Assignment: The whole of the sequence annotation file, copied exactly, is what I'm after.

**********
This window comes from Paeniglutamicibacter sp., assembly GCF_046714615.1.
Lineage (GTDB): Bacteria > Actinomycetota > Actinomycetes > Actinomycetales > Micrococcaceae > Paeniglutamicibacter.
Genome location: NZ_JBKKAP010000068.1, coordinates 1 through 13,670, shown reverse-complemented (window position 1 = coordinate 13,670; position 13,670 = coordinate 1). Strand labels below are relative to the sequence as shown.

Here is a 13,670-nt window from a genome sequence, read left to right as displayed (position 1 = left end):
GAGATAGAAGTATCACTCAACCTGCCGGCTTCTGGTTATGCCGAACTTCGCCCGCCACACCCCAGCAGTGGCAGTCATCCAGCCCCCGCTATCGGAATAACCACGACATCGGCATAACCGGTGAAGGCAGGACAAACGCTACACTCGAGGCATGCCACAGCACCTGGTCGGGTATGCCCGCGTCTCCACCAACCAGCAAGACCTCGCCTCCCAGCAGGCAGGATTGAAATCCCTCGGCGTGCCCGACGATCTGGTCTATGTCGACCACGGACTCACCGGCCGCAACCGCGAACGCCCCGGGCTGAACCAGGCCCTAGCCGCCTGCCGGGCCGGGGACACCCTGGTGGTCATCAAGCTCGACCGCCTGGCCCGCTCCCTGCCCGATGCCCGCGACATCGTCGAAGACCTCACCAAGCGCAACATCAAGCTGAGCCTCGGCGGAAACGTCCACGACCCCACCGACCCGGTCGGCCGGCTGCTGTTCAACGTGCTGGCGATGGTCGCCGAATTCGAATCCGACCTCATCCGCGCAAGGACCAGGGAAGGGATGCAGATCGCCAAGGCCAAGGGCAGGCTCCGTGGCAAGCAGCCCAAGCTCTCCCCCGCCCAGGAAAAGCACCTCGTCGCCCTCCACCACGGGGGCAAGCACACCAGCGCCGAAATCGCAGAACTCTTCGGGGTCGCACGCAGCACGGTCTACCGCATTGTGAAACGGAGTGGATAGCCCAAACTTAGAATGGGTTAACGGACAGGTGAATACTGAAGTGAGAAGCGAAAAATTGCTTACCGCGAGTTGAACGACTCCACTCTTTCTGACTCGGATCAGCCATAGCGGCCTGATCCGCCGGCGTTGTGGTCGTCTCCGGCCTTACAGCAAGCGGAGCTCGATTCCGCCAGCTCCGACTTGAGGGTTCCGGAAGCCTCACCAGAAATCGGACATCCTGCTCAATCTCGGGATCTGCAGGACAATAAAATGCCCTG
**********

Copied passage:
This window comes from Paeniglutamicibacter sp., assembly GCF_046714615.1.
Lineage (GTDB): Bacteria > Actinomycetota > Actinomycetes > Actinomycetales > Micrococcaceae > Paeniglutamicibacter.
Genome location: NZ_JBKKAP010000068.1, coordinates 1 through 13,670, shown reverse-complemented (window position 1 = coordinate 13,670; position 13,670 = coordinate 1). Strand labels below are relative to the sequence as shown.

Here is a 13,670-nt window from a genome sequence, read left to right as displayed (position 1 = left end):
GAGATAGAAGTATCACTCAACCTGCCGGCTTCTGGTTATGCCGAACTTCGCCCGCCACACCCCAGCAGTGGCAGTCATCCAGCCCCCGCTATCGGAATAACCACGACATCGGCATAACCGGTGAAGGCAGGACAAACGCTACACTCGAGGCATGCCACAGCACCTGGTCGGGTATGCCCGCGTCTCCACCAACCAGCAAGACCTCGCCTCCCAGCAGGCAGGATTGAAATCCCTCGGCGTGCCCGACGATCTGGTCTATGTCGACCACGGACTCACCGGCCGCAACCGCGAACGCCCCGGGCTGAACCAGGCCCTAGCCGCCTGCCGGGCCGGGGACACCCTGGTGGTCATCAAGCTCGACCGCCTGGCCCGCTCCCTGCCCGATGCCCGCGACATCGTCGAAGACCTCACCAAGCGCAACATCAAGCTGAGCCTCGGCGGAAACGTCCACGACCCCACCGACCCGGTCGGCCGGCTGCTGTTCAACGTGCTGGCGATGGTCGCCGAATTCGAATCCGACCTCATCCGCGCAAGGACCAGGGAAGGGATGCAGATCGCCAAGGCCAAGGGCAGGCTCCGTGGCAAGCAGCCCAAGCTCTCCCCCGCCCAGGAAAAGCACCTCGTCGCCCTCCACCACGGGGGCAAGCACACCAGCGCCGAAATCGCAGAACTCTTCGGGGTCGCACGCAGCACGGTCTACCGCATTGTGAAACGGAGTGGATAGCCCAAACTTAGAATGGGTTAACGGACAGGTGAATACTGAAGTGAGAAGCGAAAAATTGCTTACCGCGAGTTGAACGACTCCACTCTTTCTGACTCGGATCAGCCATAGCGGCCTGATCCGCCGGCGTTGTGGTCGTCTCCGGCCTTACAGCAAGCGGAGCTCGATTCCGCCAGCTCCGACTTGAGGGTTCCGGAAGCCTCACCAGAAATCGGACATCCTGCTCAATCTCGGGATCTGCAGGACAATAAAATGCCCTG